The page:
Lastly, Bobbitt and Charters were some of the first proponents of consulting the community in developing curriculum. In other words, a needs assessment was necessary before determining what to teach. Consulting stakeholders is now considered best practice in education.

Bobbitt and Charters influenced in education continues to this day. They provided the foundational concepts of many standard operation procedures in education. The world of education would be different today if not for the work of these two men.

Early 20th Century Educators: Flexner & Judd

Perspectives on education began to shift in the early 20th century. With the move towards education for the masses came a need to make education about more than preparation for college. Many began to push for a move from only a classical education to a practical one. Two reformers who pushed for this transition are Abraham Flexner and Charles Judd.

Abraham Flexner

Flexner

Abraham Flexner

Abraham Flexner (1866-1959)  was actually a former teacher of Latin. With time, he began to think that teaching a subject like Latin was not beneficial for the students. For Flexner, Latin did not serve any useful purpose for the students and was out of step with education in the 20th century.

In Flexner’s opinion, tradition was not a strong enough reason for justifying the content of a subject. The world was experiencing rapid change at the turn of the 20th century. As such, education needed to find ways to keep up with the changes of time.

Flexner proposed four basic subjects for secondary education.

  1. Science
  2. Vocational skills
  3. Civics (history, government, etc.)
  4. Humanities (art, music, literature, etc.)

Even with his changes, Flexner was still heavily classical in his approach. The major difference for him was that all subjects must have a utilitarian nature in order to be a part of the curriculum.

Flexner’s contribution cannot be underestimated as his curriculum was adopted by Columbia University and heavily influenced a young John Dewey.

Charles Judd

Judd

Charles Judd

Charles Judd (1873-1946) was a colleague of John Dewey. He extended Flexner’s utilitarian view into a scientific approach. Judd was one of the first to use statistics in order to determine the worth of a curriculum based on student performance.

Judd focused on teaching kids how to think rather than on memorizing. He did this because he believed that students needed to be able to solve problems in a changing world rather than recall facts from the past. For Judd, education should be practical and not classical.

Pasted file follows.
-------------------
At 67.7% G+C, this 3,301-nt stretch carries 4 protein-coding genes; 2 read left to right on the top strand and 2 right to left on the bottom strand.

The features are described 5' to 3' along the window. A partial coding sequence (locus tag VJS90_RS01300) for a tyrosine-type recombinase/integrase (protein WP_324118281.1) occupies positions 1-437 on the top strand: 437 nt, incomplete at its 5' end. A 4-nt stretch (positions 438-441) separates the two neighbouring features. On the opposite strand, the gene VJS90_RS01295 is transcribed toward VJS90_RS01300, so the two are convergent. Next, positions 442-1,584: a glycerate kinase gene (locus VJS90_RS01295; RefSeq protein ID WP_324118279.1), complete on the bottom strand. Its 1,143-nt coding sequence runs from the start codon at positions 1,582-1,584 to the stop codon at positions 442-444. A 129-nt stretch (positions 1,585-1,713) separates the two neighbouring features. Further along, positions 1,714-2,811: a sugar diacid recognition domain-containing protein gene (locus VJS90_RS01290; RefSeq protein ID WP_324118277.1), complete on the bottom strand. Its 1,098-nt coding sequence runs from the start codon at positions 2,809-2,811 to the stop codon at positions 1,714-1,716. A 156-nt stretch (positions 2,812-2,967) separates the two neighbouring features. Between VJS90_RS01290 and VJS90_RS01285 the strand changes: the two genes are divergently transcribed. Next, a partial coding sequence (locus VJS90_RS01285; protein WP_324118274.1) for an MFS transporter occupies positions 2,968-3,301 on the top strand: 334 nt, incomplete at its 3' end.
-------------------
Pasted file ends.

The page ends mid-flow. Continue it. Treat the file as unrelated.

Judd influence was strong on the next generation of educators. His scientific viewpoint was extended by the likes of Franklin Bobbit, Werrett Charters, and Ralph Tyler.

Conclusion

Flexner and Judd were important transitional figures in American education.Their contributions are significant in their own right. However, Flexner and Judd biggest contribution was the influence the provided for the next generation of educators who extended the ideas of these men into something much larger.

If there had been no Flexner there may have been no Dewey. Furthermore, if there had been no Judd there may have been no Charters, Bobbit, or Tyler. As such, names that are considered much more influential in education are standing on the work and dedication of transitional figures such as Flexner and Judd.

Bringing Organization to US Education: Late 19th to Early 20th Century

By the dawn of the 20th century, education, particularly completing primary education, was a norm. Due to the growth in education, there was a corresponding expansion in the courses taught. However, there was no unifying hand over schools or curriculum.

The lack of coordination over education led to problems. The amount of time needed for a class was different from place to place. A student would be placed in different grades depending on where they enrolled. Lastly, the courses offered were focused on a classical tradition even though few went on to college (this last problem was exacerbated not solved).